Book Review: The Mummy Bloggers by Holly Wainwright

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A (very) brief plot overview

Three very different types of ‘mummy’ blogger – the perfect housewife, the working mum and the hippie protestor – are all up for the same blogging award that could change their lives. To win, they decide to break a few rules and play a little dirty…

What’s good about it?

This book was exactly what I wanted it to be – fun! It gave an insight into the world of popular bloggers – how the lure of lucrative deals is enticing, how merging your online life with your real life can be complication and how easy it is to lose yourself in the fickle adoration of strangers.

One of the strengths of this book was how it dealt with online identity and the issues that come with it. Once their followings got bigger, all of the women found it hard to detach their reality with their online world, something that to some extent we can all relate to. At times, each of the women came across as a little self absorbed because of their online popularity getting to their heads. In a world obsessed with likes and followers, I am glad Wainwright didn’t shy away from showing how shallow this need for approval from strangers is and how it can detract from what is real and who we really are. The external characters who loved the women all had their thoughts on their online persona, often wishing that the women would either stop blogging or stop allowing it to take up so much of their time, yet the women seemed almost addicted to this online gratification. The struggle between balancing the real world with the online was really well explored and one of the books biggest take away messages.

Other online related issues such as how fickle the internet can be, how followers can turn on you and the very real danger of trolling were also well explored. I really liked how Wainwright didn’t leave Leisel’s troll as a demon like character, but instead allowed an explanation into her behaviour and gave the reader a chance to see why she was the way she was. Trolls are all over the internet, so showing the person underneath was a really good way of humanising trolls and stripping away the power we give them.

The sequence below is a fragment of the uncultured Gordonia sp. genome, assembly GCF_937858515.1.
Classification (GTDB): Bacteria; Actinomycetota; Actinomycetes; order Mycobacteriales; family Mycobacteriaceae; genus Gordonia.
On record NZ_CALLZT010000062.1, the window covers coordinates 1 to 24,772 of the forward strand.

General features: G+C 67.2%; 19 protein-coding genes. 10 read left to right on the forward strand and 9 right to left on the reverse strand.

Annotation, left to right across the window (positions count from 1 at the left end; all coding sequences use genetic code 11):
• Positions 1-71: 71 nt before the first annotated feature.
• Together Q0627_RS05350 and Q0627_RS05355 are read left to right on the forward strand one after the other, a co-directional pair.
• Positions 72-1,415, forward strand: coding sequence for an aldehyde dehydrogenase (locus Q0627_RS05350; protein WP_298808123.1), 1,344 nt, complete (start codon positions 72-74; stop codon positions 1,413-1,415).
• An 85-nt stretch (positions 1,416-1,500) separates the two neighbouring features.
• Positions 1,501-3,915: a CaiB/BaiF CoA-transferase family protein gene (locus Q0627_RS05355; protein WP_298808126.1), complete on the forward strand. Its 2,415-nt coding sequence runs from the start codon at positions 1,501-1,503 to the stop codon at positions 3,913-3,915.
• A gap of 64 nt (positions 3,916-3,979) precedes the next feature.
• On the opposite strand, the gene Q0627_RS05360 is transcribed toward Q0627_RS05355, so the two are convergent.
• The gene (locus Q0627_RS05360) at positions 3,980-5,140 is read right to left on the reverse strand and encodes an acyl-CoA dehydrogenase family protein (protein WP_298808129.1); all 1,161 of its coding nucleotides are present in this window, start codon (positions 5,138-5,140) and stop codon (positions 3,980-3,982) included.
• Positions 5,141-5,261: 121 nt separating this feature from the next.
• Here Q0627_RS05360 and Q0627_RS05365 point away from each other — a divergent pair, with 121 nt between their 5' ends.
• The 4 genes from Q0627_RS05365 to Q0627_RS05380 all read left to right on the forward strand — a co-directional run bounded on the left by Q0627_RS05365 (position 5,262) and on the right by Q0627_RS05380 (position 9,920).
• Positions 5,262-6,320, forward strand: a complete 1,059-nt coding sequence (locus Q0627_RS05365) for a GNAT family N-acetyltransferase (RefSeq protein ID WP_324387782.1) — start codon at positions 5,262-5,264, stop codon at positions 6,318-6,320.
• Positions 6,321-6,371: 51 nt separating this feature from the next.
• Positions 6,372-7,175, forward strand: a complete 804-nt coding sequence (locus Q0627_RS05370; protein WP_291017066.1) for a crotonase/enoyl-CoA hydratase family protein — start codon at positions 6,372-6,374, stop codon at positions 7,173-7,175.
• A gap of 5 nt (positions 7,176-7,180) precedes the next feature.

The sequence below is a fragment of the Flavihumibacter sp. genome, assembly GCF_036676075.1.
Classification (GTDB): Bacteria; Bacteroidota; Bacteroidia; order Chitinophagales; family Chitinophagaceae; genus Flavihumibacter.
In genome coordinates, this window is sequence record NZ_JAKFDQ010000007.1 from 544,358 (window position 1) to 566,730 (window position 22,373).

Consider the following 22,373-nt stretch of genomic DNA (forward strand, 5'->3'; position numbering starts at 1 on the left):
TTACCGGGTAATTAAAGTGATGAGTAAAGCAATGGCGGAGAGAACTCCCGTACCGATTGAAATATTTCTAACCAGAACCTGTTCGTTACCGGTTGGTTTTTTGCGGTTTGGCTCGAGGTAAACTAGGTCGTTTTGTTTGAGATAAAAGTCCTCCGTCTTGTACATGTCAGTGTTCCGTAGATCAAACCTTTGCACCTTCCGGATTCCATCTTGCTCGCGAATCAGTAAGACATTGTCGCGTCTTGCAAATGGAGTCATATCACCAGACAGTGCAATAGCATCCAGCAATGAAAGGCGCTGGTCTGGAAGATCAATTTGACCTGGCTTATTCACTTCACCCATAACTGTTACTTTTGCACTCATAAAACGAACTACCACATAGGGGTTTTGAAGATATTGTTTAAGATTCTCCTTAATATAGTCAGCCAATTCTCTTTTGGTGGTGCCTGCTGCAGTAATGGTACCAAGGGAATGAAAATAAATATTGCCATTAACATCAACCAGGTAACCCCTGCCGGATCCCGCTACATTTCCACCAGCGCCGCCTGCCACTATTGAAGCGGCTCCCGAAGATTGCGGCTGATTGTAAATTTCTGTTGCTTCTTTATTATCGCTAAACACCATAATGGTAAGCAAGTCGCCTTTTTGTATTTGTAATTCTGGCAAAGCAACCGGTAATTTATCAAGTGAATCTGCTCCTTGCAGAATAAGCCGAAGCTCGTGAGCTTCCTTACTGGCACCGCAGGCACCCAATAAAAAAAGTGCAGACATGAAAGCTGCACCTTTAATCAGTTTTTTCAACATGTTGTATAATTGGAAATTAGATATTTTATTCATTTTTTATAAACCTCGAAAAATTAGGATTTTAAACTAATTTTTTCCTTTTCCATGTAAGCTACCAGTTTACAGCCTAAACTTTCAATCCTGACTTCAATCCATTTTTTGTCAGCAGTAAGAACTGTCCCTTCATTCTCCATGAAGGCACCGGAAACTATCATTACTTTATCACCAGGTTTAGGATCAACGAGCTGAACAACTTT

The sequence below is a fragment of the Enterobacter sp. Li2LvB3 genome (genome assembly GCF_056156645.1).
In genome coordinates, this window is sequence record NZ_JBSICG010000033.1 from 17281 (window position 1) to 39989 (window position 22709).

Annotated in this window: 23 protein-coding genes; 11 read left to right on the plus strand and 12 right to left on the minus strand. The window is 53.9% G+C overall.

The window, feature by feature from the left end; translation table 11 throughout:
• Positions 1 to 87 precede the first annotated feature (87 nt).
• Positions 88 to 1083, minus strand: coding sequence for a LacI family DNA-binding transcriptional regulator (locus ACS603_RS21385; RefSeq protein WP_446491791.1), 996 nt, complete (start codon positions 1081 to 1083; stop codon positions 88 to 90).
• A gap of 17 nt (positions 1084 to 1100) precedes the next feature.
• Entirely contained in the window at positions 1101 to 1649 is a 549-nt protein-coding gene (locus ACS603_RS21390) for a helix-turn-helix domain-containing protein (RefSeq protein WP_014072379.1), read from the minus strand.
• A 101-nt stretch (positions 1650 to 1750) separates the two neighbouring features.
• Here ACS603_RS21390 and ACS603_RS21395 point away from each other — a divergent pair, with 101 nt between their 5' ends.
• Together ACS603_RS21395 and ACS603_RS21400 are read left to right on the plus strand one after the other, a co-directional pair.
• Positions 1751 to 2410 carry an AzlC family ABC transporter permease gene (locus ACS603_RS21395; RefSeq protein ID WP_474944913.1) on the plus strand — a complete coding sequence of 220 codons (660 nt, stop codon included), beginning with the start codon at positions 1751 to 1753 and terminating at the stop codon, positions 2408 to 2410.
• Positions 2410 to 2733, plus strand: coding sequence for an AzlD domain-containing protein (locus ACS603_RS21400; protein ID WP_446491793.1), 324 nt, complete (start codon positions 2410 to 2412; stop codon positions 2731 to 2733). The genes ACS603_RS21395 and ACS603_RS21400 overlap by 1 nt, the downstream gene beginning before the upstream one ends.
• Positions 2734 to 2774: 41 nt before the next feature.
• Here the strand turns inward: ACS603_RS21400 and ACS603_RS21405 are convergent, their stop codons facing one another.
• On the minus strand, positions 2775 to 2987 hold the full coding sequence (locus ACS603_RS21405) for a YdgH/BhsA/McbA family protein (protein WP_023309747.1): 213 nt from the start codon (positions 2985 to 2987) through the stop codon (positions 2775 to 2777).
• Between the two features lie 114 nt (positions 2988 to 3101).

As someone fairly new to blogging who is still looking to find their writing niche, I thought that this book might unintentionally give me a few tips on what to do/what not to do but I am still as clueless a blogger as ever. Really this book gives in insight into the good, the bad and the ugly of online identities and blogging – even if it does make it seem like growing a massive following is easy (it’s not!).

What’s not so good?

It doesn’t exactly paint mummy bloggers or bloggers in general in the best light, particularly Elle’s character of the perfect housewife who basically is a lying, overly ambitious bitch. Even though Wainwright explored Elle’s past a little, it was still really hard to feel any positive feeling towards her because of her ruthless, over the top ambition. When Elle manipulated other characters, forced her son’s to be part of photo shoots they didn’t enjoy and came up with an elaborate, wicked web of lies, I couldn’t help but think surely no one could care about their online life as much as this? The women are extreme examples of each type of blogger and to be honest the character exaggeration is part of the fun of the book, but if you’re someone who considers blogging to be an art form then maybe this book isn’t for you.

Rate Me: 9/10. It’s the perfect poolside, read for enjoyment book. I can’t wait to read the sequel!

Have you read this book? What was your opinion on it?

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